Gold slipped on Wednesday as the U.S. dollar strengthened and global shares clawed their way off two-month lows, though bullion was underpinned by the view that the dollar's bear run remains in place despite rate hike expectations.
Platinum briefly moved into a price premium over palladium for the first time since October. The U.S. dollar rose on Wednesday against most major currencies, even as gains on Wall Street dimmed the greenback's safe-haven allure after days of equities volatility.
A stronger dollar makes dollar-priced gold costlier for non-U.S. investors. World stocks clawed their way back from two-month lows on Wednesday, though momentum was weak.
"The rising dollar index is continuing to push liquidation in gold and the other precious metals," said Phillip Streible, senior commodities strategist at RJO Futures. "Gold is not always the safe-haven asset, especially when interest rates are rising quickly."
Gold failed to capitalize this week from the biggest selloff in six years in global equities as U.S. Treasury yields have recently risen, but bullion, still driven largely by dollar movement, is not poised to unwind.
"What we are seeing now (on the stock markets) is just a correction, and the dollar is still weakening (longer term)," said Carlo Alberto De Casa, chief analyst at Activtrades.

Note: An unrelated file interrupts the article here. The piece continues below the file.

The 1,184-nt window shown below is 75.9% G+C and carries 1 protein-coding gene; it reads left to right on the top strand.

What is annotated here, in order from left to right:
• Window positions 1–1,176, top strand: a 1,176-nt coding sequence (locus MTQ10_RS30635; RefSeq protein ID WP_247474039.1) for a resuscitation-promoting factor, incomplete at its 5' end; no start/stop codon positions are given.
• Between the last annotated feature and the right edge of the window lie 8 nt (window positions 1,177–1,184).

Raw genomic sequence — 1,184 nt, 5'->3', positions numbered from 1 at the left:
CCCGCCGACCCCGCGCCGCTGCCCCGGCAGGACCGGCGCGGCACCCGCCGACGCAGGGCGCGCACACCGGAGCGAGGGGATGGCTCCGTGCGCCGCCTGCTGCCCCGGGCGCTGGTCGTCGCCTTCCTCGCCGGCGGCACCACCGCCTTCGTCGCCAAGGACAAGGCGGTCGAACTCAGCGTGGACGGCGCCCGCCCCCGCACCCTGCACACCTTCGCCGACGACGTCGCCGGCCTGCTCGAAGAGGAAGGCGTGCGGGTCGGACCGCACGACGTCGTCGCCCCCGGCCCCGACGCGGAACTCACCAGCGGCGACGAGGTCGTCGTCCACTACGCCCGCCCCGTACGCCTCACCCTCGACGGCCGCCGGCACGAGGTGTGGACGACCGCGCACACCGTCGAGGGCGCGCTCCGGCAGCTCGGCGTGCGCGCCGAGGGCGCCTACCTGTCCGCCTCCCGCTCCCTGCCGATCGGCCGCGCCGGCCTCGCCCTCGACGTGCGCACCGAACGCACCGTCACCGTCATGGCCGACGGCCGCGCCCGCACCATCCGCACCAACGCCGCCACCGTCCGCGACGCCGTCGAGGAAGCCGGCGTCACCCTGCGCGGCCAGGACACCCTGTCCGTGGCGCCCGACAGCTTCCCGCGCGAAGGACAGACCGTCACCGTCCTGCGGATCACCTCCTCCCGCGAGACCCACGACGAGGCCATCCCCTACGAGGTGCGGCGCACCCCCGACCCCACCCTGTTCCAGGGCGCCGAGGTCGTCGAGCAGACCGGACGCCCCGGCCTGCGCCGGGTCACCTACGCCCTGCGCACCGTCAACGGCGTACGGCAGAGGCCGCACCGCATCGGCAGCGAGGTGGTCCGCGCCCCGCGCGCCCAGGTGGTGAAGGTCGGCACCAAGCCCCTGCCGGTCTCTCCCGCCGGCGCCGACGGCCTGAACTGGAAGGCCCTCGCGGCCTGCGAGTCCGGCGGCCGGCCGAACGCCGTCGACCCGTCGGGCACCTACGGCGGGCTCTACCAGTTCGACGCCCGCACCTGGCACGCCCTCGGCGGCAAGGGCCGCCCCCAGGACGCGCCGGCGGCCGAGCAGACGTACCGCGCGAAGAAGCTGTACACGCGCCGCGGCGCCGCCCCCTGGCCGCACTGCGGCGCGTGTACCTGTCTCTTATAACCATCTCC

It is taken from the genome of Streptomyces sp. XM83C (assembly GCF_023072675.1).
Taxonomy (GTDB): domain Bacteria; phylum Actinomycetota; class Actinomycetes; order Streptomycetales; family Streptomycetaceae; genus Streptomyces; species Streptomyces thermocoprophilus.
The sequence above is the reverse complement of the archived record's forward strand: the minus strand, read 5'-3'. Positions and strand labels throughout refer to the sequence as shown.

"I'm expecting gold to remain above $1,300 in the next few months. The problem for gold would be four (U.S.) rate hikes, but I don't believe (that will happen). At this stage inflation is still under control," he added.
Traders dialed back bets the U.S. central bank would ratchet up the pace of rate increases on Monday to between two and three hikes from three to four hikes last week, according to interest rates futures.
Platinum fell 1.49 percent at $974.74 per ounce after earlier touching $972, its lowest since Jan. 11. The platinum/palladium ratio, which has averaged 0.94 over the last six months, had reached 1.0002, putting platinum at a premium over palladium of 18 cents.
Palladium fell 2.45 percent at $983.80 per ounce, having touched $978.55, its lowest since Nov. 15. Spot silver fell 1.7 percent at $16.35 per ounce after dropping to $16.26, its lowest since Dec. 22.